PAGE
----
Being involved in the retail industry is often a job by default. You start off in a casual or part time position when you turn 16, excited by your first job earning money of your own. Then it’s time for University. But how many people don’t make it that far? Sometimes the opportunity isn’t there for gaining a degree. Whatever the reasons, retail has many success’s in people starting as youngsters and working their way up through the ranks to become CEO, a worthy title to claim. The reasons people start off and stay in retail vary from convenience of knowing the role to being able to work part time suiting children once they’ve had families, It also come with opportunities through trainee program, gaining experience and education all the while being paid for it. When the crunch of losing a job you’ve spent years training for comes, it’s often retail, what some consider a lower level of employment, you return to. Yet retail has an unfair reputation as it sustains millions of people world wide and is one of the most reliable forms of income. Hours in retail may come and go like every other industry but if you look at statistics from Wal-Mart, you’ll understand, based on one company alone, how retail has it’s place in society as stable employment.
Maybe you’ve lost your job, lost your nerve as a return to work applicant, or think you haven’t got the skills it takes to apply for an advertised position. I spoke to a friend who is a Regional Manager in a large company and asked him what advice he would give to those trying to return to work……. Suzanne Beck
The first step for anyone returning back into the work force is to realize that they can add great value to the potential employer even that may not have had recent physical working experience but they have through there own experiences organised, managed other areas of there life and generally they come more balanced, opened minded, non re active and adaptive to the current work place because of these experiences.
In preparation the interviewee needs to think of the following.
-Coming prepared and confident and never assume that they are not good enough for the job as you can never judge or know what they may be looking for
-What they can bring to the job they are interviewing for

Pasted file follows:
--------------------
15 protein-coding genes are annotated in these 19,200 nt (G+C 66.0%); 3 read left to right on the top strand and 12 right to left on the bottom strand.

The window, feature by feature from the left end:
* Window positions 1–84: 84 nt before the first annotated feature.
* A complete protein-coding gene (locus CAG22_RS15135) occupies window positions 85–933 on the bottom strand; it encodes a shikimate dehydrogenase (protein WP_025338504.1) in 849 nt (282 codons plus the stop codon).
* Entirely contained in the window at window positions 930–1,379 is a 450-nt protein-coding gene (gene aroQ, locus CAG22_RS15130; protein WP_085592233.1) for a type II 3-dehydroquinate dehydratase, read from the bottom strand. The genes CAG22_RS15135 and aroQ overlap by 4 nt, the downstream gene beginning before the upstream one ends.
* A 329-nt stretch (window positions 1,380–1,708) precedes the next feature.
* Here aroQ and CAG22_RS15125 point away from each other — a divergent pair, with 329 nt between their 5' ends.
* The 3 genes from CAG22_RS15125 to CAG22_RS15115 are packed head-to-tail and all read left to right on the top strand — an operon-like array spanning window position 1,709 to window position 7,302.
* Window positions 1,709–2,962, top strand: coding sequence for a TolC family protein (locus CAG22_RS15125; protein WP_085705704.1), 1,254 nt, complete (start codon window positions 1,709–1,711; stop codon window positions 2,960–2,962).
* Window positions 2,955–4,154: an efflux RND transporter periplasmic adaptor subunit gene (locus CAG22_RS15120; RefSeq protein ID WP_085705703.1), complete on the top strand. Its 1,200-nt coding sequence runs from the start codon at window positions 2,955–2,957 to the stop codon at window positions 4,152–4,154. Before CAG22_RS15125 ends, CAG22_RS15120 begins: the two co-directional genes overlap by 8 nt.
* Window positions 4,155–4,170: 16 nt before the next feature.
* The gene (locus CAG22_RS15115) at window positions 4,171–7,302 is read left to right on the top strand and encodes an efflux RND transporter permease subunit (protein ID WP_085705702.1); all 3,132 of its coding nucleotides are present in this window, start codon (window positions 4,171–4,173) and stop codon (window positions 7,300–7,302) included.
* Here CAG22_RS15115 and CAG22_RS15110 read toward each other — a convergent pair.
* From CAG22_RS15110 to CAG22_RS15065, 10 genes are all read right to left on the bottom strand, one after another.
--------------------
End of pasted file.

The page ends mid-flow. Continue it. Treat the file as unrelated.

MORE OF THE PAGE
-What they are looking for from the employment
Do research on the company by internet but more important were possible in person. (Nothing better than showing you have gone to the workplace)
-Think of the job or role they are going for and bring examples from there experience that can translate. For example a role of the job may be giving instructions to a staff member and translate that to something you have done in your personal life with either kids, community groups or even an event you may have held at home.
At the interview
-Personal presentation is very important but your body signals, attitude and energy levels tell an interviewer more.
-Keep on track and try an answer clearly and concise. If you feel you have not answered the question confirm with the interviewer.
– Be honest when unsure of a question
-Always have questions to ask the interviewer relevant to role
-Try and give confidence to the interviewer that you have long term plans within the role and or company
In my experience of interviewing for staff at all levels of the business the main thing I am looking for is how is this person going to fit into my team and what is the real person like I am talking to. It is not always experience. That is were some people make the mistake when they assume to know what I’m looking for and answer how they think I want to hear the answers. Thinking that to get the job you must have had done the job before and must be experienced in the field. Keep in mind building a team takes all personalities, ages and you may have exactly what is needed for the team you are about to join. If I can not see who you are outside the interview it makes the decision on hiring a lot harder.
I know this is easy for me to say, but just let a bit of your personality show and ensure you talk about yourself not just answering the standard questions. Add words like from my experience, I would, I like and this can open up to a more relaxing discussion and can break down some interview barriers.
I find applicants returning back into the workforce from long periods generally have strong work ethics and if given a chance are long term employees and very productive within the team. They are open minded and always receptive to new ideas and direction. They don’t come with a attitude of I know everything. All you need to do is show that in the interview and more likely the job could be yours.
Dea Noc Advice for returning to work Advice for returning to work